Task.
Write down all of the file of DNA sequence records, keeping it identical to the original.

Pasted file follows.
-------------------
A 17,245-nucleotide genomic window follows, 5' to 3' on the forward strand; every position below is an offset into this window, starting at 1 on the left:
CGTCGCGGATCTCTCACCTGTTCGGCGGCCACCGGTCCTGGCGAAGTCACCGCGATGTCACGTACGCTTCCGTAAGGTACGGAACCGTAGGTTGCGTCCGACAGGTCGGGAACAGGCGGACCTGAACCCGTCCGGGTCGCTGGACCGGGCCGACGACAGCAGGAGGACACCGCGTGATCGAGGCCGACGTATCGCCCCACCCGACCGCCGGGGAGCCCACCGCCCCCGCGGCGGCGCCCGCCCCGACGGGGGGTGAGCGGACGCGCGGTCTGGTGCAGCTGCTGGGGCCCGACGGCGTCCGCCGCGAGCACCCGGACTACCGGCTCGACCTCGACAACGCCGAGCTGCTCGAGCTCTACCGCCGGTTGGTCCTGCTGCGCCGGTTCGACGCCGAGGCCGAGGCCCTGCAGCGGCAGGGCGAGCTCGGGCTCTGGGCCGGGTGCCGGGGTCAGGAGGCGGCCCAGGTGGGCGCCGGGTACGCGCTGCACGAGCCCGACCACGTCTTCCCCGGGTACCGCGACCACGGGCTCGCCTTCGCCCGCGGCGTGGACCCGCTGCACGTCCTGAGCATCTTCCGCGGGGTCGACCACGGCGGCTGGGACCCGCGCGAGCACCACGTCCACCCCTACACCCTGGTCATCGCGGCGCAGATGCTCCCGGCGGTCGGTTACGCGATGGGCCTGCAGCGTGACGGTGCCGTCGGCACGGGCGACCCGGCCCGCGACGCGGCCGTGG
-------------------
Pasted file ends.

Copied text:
A 17,245-nucleotide genomic window follows, 5' to 3' on the forward strand; every position below is an offset into this window, starting at 1 on the left:
CGTCGCGGATCTCTCACCTGTTCGGCGGCCACCGGTCCTGGCGAAGTCACCGCGATGTCACGTACGCTTCCGTAAGGTACGGAACCGTAGGTTGCGTCCGACAGGTCGGGAACAGGCGGACCTGAACCCGTCCGGGTCGCTGGACCGGGCCGACGACAGCAGGAGGACACCGCGTGATCGAGGCCGACGTATCGCCCCACCCGACCGCCGGGGAGCCCACCGCCCCCGCGGCGGCGCCCGCCCCGACGGGGGGTGAGCGGACGCGCGGTCTGGTGCAGCTGCTGGGGCCCGACGGCGTCCGCCGCGAGCACCCGGACTACCGGCTCGACCTCGACAACGCCGAGCTGCTCGAGCTCTACCGCCGGTTGGTCCTGCTGCGCCGGTTCGACGCCGAGGCCGAGGCCCTGCAGCGGCAGGGCGAGCTCGGGCTCTGGGCCGGGTGCCGGGGTCAGGAGGCGGCCCAGGTGGGCGCCGGGTACGCGCTGCACGAGCCCGACCACGTCTTCCCCGGGTACCGCGACCACGGGCTCGCCTTCGCCCGCGGCGTGGACCCGCTGCACGTCCTGAGCATCTTCCGCGGGGTCGACCACGGCGGCTGGGACCCGCGCGAGCACCACGTCCACCCCTACACCCTGGTCATCGCGGCGCAGATGCTCCCGGCGGTCGGTTACGCGATGGGCCTGCAGCGTGACGGTGCCGTCGGCACGGGCGACCCGGCCCGCGACGCGGCCGTGG